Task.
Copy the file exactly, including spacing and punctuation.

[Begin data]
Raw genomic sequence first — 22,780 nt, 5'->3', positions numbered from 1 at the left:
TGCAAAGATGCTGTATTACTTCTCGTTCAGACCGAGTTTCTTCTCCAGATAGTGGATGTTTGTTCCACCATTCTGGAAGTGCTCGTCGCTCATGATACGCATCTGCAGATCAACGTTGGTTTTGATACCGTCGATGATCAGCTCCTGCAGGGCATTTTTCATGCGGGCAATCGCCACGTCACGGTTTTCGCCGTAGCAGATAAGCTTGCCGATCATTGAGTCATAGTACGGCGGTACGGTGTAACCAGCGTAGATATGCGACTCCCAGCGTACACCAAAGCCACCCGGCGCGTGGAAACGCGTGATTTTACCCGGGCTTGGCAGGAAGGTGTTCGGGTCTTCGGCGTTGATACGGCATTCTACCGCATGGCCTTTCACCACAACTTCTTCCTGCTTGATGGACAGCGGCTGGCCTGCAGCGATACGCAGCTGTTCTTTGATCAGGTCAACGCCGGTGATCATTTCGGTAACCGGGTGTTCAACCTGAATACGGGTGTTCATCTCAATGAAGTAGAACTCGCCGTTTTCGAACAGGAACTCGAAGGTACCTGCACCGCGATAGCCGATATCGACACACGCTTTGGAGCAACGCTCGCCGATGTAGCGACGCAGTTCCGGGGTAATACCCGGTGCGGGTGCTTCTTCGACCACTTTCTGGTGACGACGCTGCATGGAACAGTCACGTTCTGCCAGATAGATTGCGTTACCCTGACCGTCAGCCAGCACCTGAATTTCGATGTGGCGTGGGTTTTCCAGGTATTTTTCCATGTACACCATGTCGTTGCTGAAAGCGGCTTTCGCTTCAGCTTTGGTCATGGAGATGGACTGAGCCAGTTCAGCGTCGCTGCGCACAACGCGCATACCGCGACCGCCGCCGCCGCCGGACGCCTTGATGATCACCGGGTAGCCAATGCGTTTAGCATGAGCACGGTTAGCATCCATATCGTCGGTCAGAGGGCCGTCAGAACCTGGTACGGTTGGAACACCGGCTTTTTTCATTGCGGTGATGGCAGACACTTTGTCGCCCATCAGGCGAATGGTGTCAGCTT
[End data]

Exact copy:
Raw genomic sequence first — 22,780 nt, 5'->3', positions numbered from 1 at the left:
TGCAAAGATGCTGTATTACTTCTCGTTCAGACCGAGTTTCTTCTCCAGATAGTGGATGTTTGTTCCACCATTCTGGAAGTGCTCGTCGCTCATGATACGCATCTGCAGATCAACGTTGGTTTTGATACCGTCGATGATCAGCTCCTGCAGGGCATTTTTCATGCGGGCAATCGCCACGTCACGGTTTTCGCCGTAGCAGATAAGCTTGCCGATCATTGAGTCATAGTACGGCGGTACGGTGTAACCAGCGTAGATATGCGACTCCCAGCGTACACCAAAGCCACCCGGCGCGTGGAAACGCGTGATTTTACCCGGGCTTGGCAGGAAGGTGTTCGGGTCTTCGGCGTTGATACGGCATTCTACCGCATGGCCTTTCACCACAACTTCTTCCTGCTTGATGGACAGCGGCTGGCCTGCAGCGATACGCAGCTGTTCTTTGATCAGGTCAACGCCGGTGATCATTTCGGTAACCGGGTGTTCAACCTGAATACGGGTGTTCATCTCAATGAAGTAGAACTCGCCGTTTTCGAACAGGAACTCGAAGGTACCTGCACCGCGATAGCCGATATCGACACACGCTTTGGAGCAACGCTCGCCGATGTAGCGACGCAGTTCCGGGGTAATACCCGGTGCGGGTGCTTCTTCGACCACTTTCTGGTGACGACGCTGCATGGAACAGTCACGTTCTGCCAGATAGATTGCGTTACCCTGACCGTCAGCCAGCACCTGAATTTCGATGTGGCGTGGGTTTTCCAGGTATTTTTCCATGTACACCATGTCGTTGCTGAAAGCGGCTTTCGCTTCAGCTTTGGTCATGGAGATGGACTGAGCCAGTTCAGCGTCGCTGCGCACAACGCGCATACCGCGACCGCCGCCGCCGCCGGACGCCTTGATGATCACCGGGTAGCCAATGCGTTTAGCATGAGCACGGTTAGCATCCATATCGTCGGTCAGAGGGCCGTCAGAACCTGGTACGGTTGGAACACCGGCTTTTTTCATTGCGGTGATGGCAGACACTTTGTCGCCCATCAGGCGAATGGTGTCAGCTT